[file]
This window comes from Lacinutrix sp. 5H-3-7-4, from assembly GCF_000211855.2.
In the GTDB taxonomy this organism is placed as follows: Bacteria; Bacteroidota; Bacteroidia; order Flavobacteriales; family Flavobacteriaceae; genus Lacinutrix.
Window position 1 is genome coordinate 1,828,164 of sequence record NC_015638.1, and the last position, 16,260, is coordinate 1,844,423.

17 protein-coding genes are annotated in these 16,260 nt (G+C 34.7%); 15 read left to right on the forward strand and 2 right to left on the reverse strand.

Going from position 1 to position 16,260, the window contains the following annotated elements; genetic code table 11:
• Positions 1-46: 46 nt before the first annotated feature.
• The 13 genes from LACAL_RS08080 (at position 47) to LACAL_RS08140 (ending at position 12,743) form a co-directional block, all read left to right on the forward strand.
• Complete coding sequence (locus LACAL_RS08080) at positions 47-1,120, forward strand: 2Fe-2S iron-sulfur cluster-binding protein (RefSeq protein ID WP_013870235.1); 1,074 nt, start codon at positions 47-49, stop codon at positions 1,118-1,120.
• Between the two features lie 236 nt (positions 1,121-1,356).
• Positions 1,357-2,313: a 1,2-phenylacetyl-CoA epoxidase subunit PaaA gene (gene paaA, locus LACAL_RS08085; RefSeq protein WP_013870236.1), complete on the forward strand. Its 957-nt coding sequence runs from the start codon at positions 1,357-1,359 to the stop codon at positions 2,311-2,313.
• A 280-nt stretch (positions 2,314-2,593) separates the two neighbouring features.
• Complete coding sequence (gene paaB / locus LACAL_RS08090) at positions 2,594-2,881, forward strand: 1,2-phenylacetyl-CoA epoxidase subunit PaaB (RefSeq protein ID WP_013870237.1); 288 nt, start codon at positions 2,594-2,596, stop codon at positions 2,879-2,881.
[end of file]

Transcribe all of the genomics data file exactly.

This window comes from Lacinutrix sp. 5H-3-7-4, from assembly GCF_000211855.2.
In the GTDB taxonomy this organism is placed as follows: Bacteria; Bacteroidota; Bacteroidia; order Flavobacteriales; family Flavobacteriaceae; genus Lacinutrix.
Window position 1 is genome coordinate 1,828,164 of sequence record NC_015638.1, and the last position, 16,260, is coordinate 1,844,423.

17 protein-coding genes are annotated in these 16,260 nt (G+C 34.7%); 15 read left to right on the forward strand and 2 right to left on the reverse strand.

Going from position 1 to position 16,260, the window contains the following annotated elements; genetic code table 11:
• Positions 1-46: 46 nt before the first annotated feature.
• The 13 genes from LACAL_RS08080 (at position 47) to LACAL_RS08140 (ending at position 12,743) form a co-directional block, all read left to right on the forward strand.
• Complete coding sequence (locus LACAL_RS08080) at positions 47-1,120, forward strand: 2Fe-2S iron-sulfur cluster-binding protein (RefSeq protein ID WP_013870235.1); 1,074 nt, start codon at positions 47-49, stop codon at positions 1,118-1,120.
• Between the two features lie 236 nt (positions 1,121-1,356).
• Positions 1,357-2,313: a 1,2-phenylacetyl-CoA epoxidase subunit PaaA gene (gene paaA, locus LACAL_RS08085; RefSeq protein WP_013870236.1), complete on the forward strand. Its 957-nt coding sequence runs from the start codon at positions 1,357-1,359 to the stop codon at positions 2,311-2,313.
• A 280-nt stretch (positions 2,314-2,593) separates the two neighbouring features.
• Complete coding sequence (gene paaB / locus LACAL_RS08090) at positions 2,594-2,881, forward strand: 1,2-phenylacetyl-CoA epoxidase subunit PaaB (RefSeq protein ID WP_013870237.1); 288 nt, start codon at positions 2,594-2,596, stop codon at positions 2,879-2,881.